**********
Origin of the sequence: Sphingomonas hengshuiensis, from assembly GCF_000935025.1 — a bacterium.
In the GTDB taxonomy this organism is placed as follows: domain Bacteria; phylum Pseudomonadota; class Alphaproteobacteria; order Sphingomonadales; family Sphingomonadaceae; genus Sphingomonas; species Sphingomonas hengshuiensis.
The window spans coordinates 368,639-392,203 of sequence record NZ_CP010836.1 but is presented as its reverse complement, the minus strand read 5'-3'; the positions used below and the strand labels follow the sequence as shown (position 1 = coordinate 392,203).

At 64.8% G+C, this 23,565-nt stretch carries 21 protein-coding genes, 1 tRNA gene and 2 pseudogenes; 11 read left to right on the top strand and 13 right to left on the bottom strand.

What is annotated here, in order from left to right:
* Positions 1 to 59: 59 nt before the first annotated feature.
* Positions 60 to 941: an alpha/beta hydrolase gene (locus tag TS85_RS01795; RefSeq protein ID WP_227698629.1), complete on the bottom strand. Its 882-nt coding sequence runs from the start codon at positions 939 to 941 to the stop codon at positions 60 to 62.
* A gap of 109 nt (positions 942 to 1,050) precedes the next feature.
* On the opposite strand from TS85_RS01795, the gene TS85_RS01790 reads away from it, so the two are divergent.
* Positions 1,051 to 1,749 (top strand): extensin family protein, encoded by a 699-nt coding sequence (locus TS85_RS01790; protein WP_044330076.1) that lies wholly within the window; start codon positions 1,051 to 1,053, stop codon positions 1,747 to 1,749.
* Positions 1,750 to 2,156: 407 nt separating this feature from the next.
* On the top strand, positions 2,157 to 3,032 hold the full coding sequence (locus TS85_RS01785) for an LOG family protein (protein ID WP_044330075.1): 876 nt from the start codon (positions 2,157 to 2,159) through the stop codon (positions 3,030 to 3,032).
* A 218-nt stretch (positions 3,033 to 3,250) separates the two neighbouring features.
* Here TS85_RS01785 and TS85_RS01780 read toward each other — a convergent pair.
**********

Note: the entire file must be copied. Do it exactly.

Origin of the sequence: Sphingomonas hengshuiensis, from assembly GCF_000935025.1 — a bacterium.
In the GTDB taxonomy this organism is placed as follows: domain Bacteria; phylum Pseudomonadota; class Alphaproteobacteria; order Sphingomonadales; family Sphingomonadaceae; genus Sphingomonas; species Sphingomonas hengshuiensis.
The window spans coordinates 368,639-392,203 of sequence record NZ_CP010836.1 but is presented as its reverse complement, the minus strand read 5'-3'; the positions used below and the strand labels follow the sequence as shown (position 1 = coordinate 392,203).

At 64.8% G+C, this 23,565-nt stretch carries 21 protein-coding genes, 1 tRNA gene and 2 pseudogenes; 11 read left to right on the top strand and 13 right to left on the bottom strand.

What is annotated here, in order from left to right:
* Positions 1 to 59: 59 nt before the first annotated feature.
* Positions 60 to 941: an alpha/beta hydrolase gene (locus tag TS85_RS01795; RefSeq protein ID WP_227698629.1), complete on the bottom strand. Its 882-nt coding sequence runs from the start codon at positions 939 to 941 to the stop codon at positions 60 to 62.
* A gap of 109 nt (positions 942 to 1,050) precedes the next feature.
* On the opposite strand from TS85_RS01795, the gene TS85_RS01790 reads away from it, so the two are divergent.
* Positions 1,051 to 1,749 (top strand): extensin family protein, encoded by a 699-nt coding sequence (locus TS85_RS01790; protein WP_044330076.1) that lies wholly within the window; start codon positions 1,051 to 1,053, stop codon positions 1,747 to 1,749.
* Positions 1,750 to 2,156: 407 nt separating this feature from the next.
* On the top strand, positions 2,157 to 3,032 hold the full coding sequence (locus TS85_RS01785) for an LOG family protein (protein ID WP_044330075.1): 876 nt from the start codon (positions 2,157 to 2,159) through the stop codon (positions 3,030 to 3,032).
* A 218-nt stretch (positions 3,033 to 3,250) separates the two neighbouring features.
* Here TS85_RS01785 and TS85_RS01780 read toward each other — a convergent pair.